Lower courts refused to consider these serious constitutional claims, flippantly concluding that Progress Ohio has no standing (the right to sue in Court) because it does not have a sufficiently “personal stake” in enforcement of the state constitution; and further because enforcement of the constitution’s spending, debt, and corporate welfare limits are not a sufficiently important public interest to warrant an exemption from this personal stake requirement.
The 1851 Center’s initial brief, which takes no position on the substantive issue – – the constitutionality of JobsOhio – – asserts the following:
- The Ohio Constitution demands that citizens and taxpayers maintain standing to enforce limits on tax, spending, and indebtedness legislation.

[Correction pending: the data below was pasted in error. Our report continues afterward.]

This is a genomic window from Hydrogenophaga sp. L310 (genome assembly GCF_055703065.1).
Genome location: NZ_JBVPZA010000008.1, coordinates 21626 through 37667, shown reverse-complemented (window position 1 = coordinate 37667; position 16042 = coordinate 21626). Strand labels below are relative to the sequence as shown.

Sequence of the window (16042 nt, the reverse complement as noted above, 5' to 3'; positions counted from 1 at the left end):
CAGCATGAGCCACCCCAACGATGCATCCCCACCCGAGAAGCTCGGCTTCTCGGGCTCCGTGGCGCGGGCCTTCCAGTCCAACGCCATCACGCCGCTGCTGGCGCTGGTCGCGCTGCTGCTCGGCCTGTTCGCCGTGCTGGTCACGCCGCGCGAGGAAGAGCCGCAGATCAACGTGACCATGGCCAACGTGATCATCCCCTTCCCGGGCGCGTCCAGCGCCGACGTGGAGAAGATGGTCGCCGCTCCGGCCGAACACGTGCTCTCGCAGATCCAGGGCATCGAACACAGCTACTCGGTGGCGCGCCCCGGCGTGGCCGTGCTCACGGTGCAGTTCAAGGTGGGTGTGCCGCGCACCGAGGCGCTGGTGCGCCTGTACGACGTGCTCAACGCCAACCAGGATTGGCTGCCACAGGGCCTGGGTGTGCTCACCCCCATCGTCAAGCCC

- The lower courts in this case erred in relying on federal standing cases, which are centered on Article III of the federal constitution, because the language of the Ohio Constitution deliberately rejects such barriers to standing in Ohio, and contains no jurisdictional prohibition on taxpayers and citizens bringing public interest actions.
- Enforcing well-defined constitutional limits on state spending, indebtedness, and governmental conferral of special corporate privilege is “of great importance and interest to the public.”
- Ohioans’ stake in enforcement of their constitution is sufficiently personal to maintain standing to enforce constitutional limits on state government’s spending, indebtedness, and provision of special corporate privileges.